Blog by John Miller

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Christie and Jack

Don't blame Christie Blatchford. She just uses a different value system than Jack Layton. You know ... anger is better than love, fear is better than hope, despair is better than optimism.

The National Post columnist is under fire for this column she wrote just hours after news of the NDP leader's death flashed across the country, unleashing a wave of unprecedented public emotion. In it, Blatchford mocked the "fawning" reaction and ridiculed Layton's much-quoted letter to Canadians, saying it "shows what a canny, relentless, thoroughly ambitious fellow Mr. Layton was. Even on Saturday, two days before he died, he managed to keep a gimlet eye on all the campaigns to come."

Critics called it mean-spirited, insensitive, untimely and cruel. It was, but those are some of the qualities editors seem to look for in columnists these days. Others said it shouldn't have been published, but that is a short-sighted call for censorship. I'm for free expression. Shouldn't we expect a vigorous debate about a dead politician's political legacy? Blatchford is entitled to her point of view, and it was certainly legitimate to question the unique outpouring of grief and idealism that was touched off by Layton's untimely death.

I think Blatchford's critics miss the point. And my point is, Blatchford's column tells us very little about Jack Layton, but a whole lot about Christie Blatchford.

She is undoubtedly one of Canada's highest-profile newspaper commentators, a reputation she has regularly traded on to move herself from paper to paper at, presumably, higher and higher compensation. As a student of journalism, I greatly admired her pushing the boundaries of court reporting and, in effect, inventing a whole new form of contemporaneous journalism -- the critical day-by-day personal commentary on high courtroom drama. It gave readers a front-row seat on the workings of our justice system.

But she is not a political commentator. She clearly does not know very much about Jack Layton. To call him "vainglorious" is to miss the mark by a considerable degree in describing a politician who plainly, in his actions and deeds, was in it not for himself but for others. To view his letter to Canadians cynically, as "sophistry" and a product of his ego, misses the infectious optimism and faith that he tried to convey. To say the outpouring of grief over his death was not unusual is to miss the legions of young people who filled City Hall Square in Toronto and spread their grafitti of thanks for Layton across the pavement.

So the columnist missed the story: Layton's selfless deathbed challenge to a new generation to concern itself with the future of their country. If he succeeds, and young people actually get involved in the search for solutions, get involved in politics, get involved in advocating for optimistic change, he will pass into history as a seminal figure in Canadian public life, a man who opened the political arena to a generation that opted to vote with its feet in several elections, plunging political involvement to worrisome depths.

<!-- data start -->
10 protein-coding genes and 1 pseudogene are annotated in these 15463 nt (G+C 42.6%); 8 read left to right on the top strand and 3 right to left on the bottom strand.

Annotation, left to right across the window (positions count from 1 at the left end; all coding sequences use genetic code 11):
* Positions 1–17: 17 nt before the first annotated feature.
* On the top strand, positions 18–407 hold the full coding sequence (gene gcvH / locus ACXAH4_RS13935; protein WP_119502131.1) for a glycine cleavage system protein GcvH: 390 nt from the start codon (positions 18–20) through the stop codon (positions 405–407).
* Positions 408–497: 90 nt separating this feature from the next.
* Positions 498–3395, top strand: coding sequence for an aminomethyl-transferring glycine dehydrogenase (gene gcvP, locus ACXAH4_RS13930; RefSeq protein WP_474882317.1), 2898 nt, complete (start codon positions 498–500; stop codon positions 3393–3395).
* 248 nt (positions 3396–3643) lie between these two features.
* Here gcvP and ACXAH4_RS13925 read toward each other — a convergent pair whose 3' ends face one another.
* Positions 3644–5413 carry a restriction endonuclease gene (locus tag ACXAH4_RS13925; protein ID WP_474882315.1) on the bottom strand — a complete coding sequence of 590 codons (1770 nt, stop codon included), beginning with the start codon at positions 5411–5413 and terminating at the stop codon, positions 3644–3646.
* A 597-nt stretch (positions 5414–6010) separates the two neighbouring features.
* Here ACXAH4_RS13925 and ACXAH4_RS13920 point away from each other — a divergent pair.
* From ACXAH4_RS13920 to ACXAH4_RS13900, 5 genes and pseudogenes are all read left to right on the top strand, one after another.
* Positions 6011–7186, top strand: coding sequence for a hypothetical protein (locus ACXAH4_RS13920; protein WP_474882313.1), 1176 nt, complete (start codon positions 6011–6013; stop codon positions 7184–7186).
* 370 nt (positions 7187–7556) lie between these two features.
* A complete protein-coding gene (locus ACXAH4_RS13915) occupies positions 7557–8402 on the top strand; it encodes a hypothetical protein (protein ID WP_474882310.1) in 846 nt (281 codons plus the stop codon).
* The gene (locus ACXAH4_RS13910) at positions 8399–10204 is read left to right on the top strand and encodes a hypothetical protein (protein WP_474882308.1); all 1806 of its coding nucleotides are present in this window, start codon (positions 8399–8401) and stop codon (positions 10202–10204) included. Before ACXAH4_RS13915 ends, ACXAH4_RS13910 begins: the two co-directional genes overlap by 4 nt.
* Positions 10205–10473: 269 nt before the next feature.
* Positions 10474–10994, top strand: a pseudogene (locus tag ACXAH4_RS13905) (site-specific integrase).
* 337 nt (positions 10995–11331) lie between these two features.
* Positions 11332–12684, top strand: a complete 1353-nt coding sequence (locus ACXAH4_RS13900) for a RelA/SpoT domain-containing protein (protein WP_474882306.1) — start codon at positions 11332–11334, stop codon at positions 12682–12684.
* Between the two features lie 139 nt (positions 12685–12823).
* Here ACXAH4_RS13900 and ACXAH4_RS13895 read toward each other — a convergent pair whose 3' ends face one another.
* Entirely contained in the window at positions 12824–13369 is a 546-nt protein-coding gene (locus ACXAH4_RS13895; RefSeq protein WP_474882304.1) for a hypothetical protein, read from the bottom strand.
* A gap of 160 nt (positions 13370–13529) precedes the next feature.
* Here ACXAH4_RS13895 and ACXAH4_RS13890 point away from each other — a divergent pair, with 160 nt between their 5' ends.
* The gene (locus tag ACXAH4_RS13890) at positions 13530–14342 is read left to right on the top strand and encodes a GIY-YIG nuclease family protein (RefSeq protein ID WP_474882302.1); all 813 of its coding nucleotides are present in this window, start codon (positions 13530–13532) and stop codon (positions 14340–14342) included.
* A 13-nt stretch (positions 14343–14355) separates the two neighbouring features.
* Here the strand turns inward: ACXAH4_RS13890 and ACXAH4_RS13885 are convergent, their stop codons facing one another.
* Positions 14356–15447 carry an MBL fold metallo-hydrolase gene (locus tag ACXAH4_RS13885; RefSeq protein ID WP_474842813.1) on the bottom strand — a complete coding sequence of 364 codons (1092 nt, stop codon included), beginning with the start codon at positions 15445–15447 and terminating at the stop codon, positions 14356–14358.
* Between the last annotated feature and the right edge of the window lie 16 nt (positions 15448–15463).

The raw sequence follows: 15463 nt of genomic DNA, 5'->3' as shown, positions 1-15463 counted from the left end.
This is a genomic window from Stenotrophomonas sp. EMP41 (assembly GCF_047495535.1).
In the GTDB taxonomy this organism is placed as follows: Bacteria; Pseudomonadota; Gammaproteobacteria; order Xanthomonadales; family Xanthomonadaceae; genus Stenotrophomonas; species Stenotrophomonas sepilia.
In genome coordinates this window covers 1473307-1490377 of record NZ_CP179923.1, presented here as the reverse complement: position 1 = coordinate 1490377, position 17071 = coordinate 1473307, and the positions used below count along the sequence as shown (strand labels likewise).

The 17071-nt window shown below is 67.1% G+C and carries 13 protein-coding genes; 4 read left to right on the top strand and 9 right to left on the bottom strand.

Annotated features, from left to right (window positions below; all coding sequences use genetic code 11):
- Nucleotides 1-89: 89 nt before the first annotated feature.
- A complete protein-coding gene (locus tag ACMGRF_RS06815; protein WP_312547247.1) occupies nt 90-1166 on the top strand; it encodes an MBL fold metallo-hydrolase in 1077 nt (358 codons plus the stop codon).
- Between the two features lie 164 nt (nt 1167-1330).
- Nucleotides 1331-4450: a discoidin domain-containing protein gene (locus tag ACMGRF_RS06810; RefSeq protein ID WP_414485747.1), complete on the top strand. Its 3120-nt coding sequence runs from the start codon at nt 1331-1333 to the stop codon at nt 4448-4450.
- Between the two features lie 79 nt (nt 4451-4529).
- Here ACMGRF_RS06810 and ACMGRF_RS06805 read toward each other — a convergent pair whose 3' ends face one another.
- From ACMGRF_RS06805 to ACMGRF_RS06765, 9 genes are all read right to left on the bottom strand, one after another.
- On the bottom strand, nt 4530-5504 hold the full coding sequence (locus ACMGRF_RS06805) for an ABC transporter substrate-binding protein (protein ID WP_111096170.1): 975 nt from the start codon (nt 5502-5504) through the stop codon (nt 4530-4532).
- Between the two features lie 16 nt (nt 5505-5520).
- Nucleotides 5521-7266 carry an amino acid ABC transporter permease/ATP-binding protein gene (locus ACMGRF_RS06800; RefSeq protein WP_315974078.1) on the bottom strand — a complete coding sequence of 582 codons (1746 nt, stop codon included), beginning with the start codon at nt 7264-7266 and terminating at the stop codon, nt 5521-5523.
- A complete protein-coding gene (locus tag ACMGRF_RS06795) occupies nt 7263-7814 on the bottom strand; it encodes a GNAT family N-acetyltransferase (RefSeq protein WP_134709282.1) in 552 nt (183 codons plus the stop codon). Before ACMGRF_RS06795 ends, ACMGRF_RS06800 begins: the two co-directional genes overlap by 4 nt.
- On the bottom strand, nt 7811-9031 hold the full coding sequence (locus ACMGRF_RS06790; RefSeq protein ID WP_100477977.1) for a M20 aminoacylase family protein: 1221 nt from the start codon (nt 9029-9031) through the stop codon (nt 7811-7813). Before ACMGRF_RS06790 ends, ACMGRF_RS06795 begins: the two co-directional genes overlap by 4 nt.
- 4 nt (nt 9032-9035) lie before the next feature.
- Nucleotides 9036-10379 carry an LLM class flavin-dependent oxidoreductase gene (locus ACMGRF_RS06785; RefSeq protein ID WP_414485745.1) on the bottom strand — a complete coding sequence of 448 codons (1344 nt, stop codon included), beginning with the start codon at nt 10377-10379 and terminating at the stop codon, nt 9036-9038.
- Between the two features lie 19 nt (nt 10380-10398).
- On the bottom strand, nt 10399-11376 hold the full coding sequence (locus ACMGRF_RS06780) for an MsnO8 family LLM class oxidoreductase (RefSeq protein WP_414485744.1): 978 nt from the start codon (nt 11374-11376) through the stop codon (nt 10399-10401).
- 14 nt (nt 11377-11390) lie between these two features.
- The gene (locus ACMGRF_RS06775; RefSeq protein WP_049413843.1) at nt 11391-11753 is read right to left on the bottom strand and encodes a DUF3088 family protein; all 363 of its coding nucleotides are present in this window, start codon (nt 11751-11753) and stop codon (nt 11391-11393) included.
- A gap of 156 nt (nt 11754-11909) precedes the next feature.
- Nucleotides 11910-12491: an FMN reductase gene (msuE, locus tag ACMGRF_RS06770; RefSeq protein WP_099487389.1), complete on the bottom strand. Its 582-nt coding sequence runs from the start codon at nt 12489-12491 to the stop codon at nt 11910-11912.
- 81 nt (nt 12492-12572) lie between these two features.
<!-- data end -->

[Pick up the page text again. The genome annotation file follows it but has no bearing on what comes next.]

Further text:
The National Post did not lure Christie Blatchford away from her sinecure at the Globe and Mail to miss the story, and so we must consider what her column says about what she and her journalism have become.

Once the hardest working reporter on the block, Blatchford has come to rely too much on lazy stereotypes and ideology. During the past 15 years, that impression has popped surprisingly out of my research. Her columns turned up some of the most blatantly Islamophobic writings during the so-called Toronto 18 arrests, the coverage of which I studied in detail in two published academic papers. I say Islamophobic advisedly, because her words were not only anti-Muslim, they were expressed with hatred. I found similar echoes of intolerance in some of her writings about First Nations issues, including the Ipperwash confrontation and the death of Dudley George, an innocent, unarmed man who was gunned down by police. On both those occasions, a sceptical and inquiring press might have protected society from political spin and lying. Blatchford, given her platform, could have led that charge if she'd directed her considerable journalistic skills toward digging out the truth, instead of taking the easier route of reinforcing prejudice and justifying authority. She chose not to do the hard job of journalism.

While it is easy to dismiss her as a journalistic carpetbagger, eager to sell her talents to the highest bidder, that is not the point, and probably does her a disservice. Rather, we must instead accuse her of something much worse -- abandoning the relentless search for truth that should propel the best who toil, as she does, in the public realm and at the public's pleasure. She abandoned the discipline of verification and opted for the easier surrender to ideology. Perhaps that is what we should read into her return to the National Post, the most intensely ideological newspaper around.

Her job as a prominent columnist was to help us understand the meaning of Layton's life, as well as his death and the enormous and unprecedented public impact it had and continues to have.

Something is happening that has never happened before. And Blatchford failed us when we needed her most.